Trump Is Turning My Friends Into Social Justice Warriors. Sad!


It’s terrible when essentially good people turn on their own side.

But that’s primary season for you. Particularly this year, it has former allies at each others’ throats. It almost makes you miss the days when SJWs weren’t irrelevant! Almost.

The latest salvo in these internecine conflicts comes from Cathy Young, one of a growing number of libertarians and conservatives who are turning their guns on their own side. Her latest salvo was against a well-known, bestselling conservative author and Trump supporter.

Lots of people try to garner attention by attacking this particular pundit, with invariably terrible results. It’s a wonder journalists haven’t learned–and that their name-calling is no more sophisticated today than it was in the 2000s, when every television host was doing it.

Still, it’s Cathy who was the aggressor in this instance, attacking her latest target with the disturbingly leftist tactic of guilt-by-association and unsubstantiated name-calling.

Because the commentator had a column syndicated at VDARE — an important distinction; she has never written for the site — which is frequented by the alt-right, Cathy alleges that she must therefore endorse the worst of its authors’ opinions. A tired line of reasoning, one used by those who prefer to debate with shame and taboos instead of arguments.

I’m less interested in a lengthy rebuttal of Cathy’s allegations — so silly and overwrought that I won’t even say what they are! — as I am in understanding why she, and so many others in conservative and libertarian circles, have adopted the language and tactics of the left during this campaign season.

First, there are the obvious points. They’re in a panic because of the unstoppable rise of Donald Trump, who represents a serious risk to the influence of the DC think-tank set.

Then there’s the alternative right, who many mistakenly believe are as bad, if not worse, than the identitarians of the left.

Cathy Young probably shares both of these inclinations — she wrote a lengthy rebuttal last month after my colleague I decided to co-author an explainer on the alt-right that didn’t descend into meaningless virtue signalling.

But I think the problem runs deeper with Young. She’s often very sensible. But, ironically, that moderate impulse makes her susceptible to fallacies — in particular, her implicit assumption that the “extreme” of the regressive left’s opponents must be as bad as the extreme of the regressive left itself.

This isn’t the first case of friendly fire on Cathy’s part, unfortunately. There’s also Mike Cernovich, excommunicated in her Real Clear Politics column for “vile tweets,” and later blocked for using the word “cuck.” Then there’s Vox Day, an icon of the anti-SJW resistance, lambasted by Young as a racist and misogynist — a charge his wife no doubt stridently objects to.

None of these people is remotely so dreadful as the worst actors in the third-wave feminist movement or Black Lives Matter.

Anyone who has met Day or Cernovich in person — I have met both — knows that they harbour no animosity toward other races or genders. The same is true of almost everyone I’ve met in the much-lambasted alternative right.

Sure, they may be merrily outrageous in their blogs and on social media, but a few hours of conversation with them reveals none of the wild zealotry you see in the eyes of campus feminist or black activists. Yet, because Day and Cernovich also dabble in identity politics, Cathy treats them the same — if not worse.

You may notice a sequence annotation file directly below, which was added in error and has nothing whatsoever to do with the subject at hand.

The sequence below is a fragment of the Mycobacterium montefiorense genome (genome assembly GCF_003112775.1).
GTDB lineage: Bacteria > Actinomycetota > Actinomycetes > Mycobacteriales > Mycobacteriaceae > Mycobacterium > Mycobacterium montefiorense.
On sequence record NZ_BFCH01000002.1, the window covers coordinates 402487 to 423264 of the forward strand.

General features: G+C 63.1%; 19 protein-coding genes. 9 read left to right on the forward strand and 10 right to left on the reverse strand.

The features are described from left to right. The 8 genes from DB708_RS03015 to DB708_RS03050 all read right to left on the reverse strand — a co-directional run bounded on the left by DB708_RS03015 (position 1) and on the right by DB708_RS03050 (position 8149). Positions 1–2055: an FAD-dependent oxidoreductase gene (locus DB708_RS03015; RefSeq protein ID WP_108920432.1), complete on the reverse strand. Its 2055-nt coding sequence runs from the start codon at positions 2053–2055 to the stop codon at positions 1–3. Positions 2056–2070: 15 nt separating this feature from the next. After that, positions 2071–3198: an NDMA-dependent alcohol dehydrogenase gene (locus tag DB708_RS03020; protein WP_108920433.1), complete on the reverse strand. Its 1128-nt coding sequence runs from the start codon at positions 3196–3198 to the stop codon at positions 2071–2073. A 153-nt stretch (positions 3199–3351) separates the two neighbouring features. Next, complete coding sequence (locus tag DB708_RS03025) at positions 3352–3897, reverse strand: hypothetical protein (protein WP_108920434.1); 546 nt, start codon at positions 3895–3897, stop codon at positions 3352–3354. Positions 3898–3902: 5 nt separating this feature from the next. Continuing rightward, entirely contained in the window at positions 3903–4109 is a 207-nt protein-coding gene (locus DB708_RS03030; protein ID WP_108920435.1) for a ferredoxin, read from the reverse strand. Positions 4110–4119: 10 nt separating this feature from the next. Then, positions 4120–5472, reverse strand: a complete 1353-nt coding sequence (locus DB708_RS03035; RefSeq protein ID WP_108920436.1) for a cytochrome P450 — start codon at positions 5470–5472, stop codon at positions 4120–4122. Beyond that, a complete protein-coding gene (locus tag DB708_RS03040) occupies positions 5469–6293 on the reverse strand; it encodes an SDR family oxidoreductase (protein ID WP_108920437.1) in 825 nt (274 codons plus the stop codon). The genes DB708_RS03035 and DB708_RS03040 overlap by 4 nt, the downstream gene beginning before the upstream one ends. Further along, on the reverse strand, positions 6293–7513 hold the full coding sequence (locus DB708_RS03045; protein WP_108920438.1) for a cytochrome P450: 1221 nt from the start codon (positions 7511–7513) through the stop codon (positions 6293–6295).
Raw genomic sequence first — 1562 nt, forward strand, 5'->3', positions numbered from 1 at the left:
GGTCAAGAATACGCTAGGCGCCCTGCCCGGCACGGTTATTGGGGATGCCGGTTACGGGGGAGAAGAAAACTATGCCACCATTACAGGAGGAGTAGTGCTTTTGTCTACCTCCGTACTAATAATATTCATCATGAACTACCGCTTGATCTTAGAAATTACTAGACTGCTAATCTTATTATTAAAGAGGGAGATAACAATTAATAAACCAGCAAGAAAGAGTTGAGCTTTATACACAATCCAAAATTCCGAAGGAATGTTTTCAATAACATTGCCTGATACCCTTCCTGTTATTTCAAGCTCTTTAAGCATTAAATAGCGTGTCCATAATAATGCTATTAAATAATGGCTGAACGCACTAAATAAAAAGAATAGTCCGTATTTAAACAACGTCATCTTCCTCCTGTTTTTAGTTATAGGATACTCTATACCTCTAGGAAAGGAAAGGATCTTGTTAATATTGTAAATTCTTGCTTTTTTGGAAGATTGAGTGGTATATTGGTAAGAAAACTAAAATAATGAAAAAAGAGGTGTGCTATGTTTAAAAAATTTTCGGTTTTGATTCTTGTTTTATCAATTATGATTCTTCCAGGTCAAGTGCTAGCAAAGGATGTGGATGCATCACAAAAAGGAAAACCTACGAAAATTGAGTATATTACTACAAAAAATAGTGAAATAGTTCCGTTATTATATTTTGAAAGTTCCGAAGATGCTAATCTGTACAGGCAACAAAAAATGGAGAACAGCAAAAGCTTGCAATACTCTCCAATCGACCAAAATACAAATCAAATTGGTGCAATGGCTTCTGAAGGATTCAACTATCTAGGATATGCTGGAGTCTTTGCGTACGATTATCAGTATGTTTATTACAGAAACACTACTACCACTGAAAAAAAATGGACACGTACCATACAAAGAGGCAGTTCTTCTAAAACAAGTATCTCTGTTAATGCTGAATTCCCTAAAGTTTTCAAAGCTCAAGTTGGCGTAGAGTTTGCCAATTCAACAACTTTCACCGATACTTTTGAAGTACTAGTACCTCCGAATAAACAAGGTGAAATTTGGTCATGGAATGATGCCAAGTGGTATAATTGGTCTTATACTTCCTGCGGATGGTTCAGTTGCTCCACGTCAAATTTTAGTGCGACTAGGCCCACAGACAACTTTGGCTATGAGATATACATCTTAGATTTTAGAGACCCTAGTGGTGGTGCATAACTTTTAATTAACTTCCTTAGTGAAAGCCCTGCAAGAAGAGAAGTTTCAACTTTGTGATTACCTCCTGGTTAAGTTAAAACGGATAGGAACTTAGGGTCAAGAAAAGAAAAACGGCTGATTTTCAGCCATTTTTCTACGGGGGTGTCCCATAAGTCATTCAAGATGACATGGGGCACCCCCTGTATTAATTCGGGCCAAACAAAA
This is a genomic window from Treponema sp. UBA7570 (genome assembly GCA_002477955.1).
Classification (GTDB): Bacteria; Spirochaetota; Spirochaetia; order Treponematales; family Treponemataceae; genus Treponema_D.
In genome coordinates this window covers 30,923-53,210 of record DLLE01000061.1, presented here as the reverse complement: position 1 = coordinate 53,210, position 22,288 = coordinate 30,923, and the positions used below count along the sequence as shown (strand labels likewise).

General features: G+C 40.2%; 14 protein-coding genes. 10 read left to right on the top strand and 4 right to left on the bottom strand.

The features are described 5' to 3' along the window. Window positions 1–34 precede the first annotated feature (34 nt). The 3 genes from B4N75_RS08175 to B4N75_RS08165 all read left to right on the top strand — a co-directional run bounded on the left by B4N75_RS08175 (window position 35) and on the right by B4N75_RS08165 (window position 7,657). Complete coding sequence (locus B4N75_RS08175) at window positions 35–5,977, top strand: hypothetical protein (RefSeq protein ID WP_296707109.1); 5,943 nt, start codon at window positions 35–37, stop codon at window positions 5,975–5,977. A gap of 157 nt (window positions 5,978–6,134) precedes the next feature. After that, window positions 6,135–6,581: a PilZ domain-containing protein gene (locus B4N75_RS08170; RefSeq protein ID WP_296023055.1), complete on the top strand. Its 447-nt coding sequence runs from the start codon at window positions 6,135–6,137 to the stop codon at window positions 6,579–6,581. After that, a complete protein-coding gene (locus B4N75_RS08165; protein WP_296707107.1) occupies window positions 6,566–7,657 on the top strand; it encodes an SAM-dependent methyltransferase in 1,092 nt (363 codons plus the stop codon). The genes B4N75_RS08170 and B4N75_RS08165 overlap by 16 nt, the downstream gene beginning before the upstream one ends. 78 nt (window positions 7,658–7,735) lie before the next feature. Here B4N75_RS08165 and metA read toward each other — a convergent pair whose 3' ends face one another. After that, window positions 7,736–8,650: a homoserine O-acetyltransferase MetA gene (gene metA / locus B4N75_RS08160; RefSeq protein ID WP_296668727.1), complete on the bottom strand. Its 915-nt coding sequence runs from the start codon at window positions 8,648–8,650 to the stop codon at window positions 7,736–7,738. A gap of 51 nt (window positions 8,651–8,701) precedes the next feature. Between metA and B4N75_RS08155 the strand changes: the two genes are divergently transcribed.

The truth is, Cathy has never bothered to really get to know her targets, instead preferring to shame them with regressive-left buzzwords. I’m afraid that she isn’t really opposed to the left’s social ostracization machine: she just wants to choose where it’s aimed.

It’s a shame, because Cathy has frequently been a target of that machine herself. In the early 2010s, she was one of the few writers who dared to question the “rape culture” panic that was underway on American campuses.

Despite being vindicated in the wake of the UVA rape hoax and the collapse of the Columbia “mattress girl” case, she was repeatedly branded a “rape apologist” by her detractors on the left.

At the height of the new wave of sexual assault panic, the Federalist Society even dropped Cathy from their list of campus speakers, with a former president of the society citing pressure from feminist activists as the likely reason.

So it’s disappointing to see someone who has so often been a target of the irrational taboos that govern modern debate be so quick to use the same weapons in a vain attempt to appear balanced.

Because that, I suspect, is Cathy’s real motive — to be seen to be taking a stance that’s equidistant between the identitarians of the regressive left and the identitarians of the alternative right.

It’s a worthy goal, and Cathy is far from malicious. But there’s a problem. For her stance to be valid, you must first accept that both sides are equally powerful, equally dangerous and equally zealous. They’re simply not.

The rise of cultural libertarianism, the alt-right and Generation Trump is turning conservatives on each other like perhaps no other time in recent memory. At least there’s one glimmer of hope: history suggests that after their initial squabbles, American conservatives and libertarians tend to get over themselves and come together eventually.

It’s a uniquely American phenomenon, that, and one that terrifies the progressive left, which is more prone to permanent rifts. Let’s just hope the #NeverTrump types come to their senses soon…

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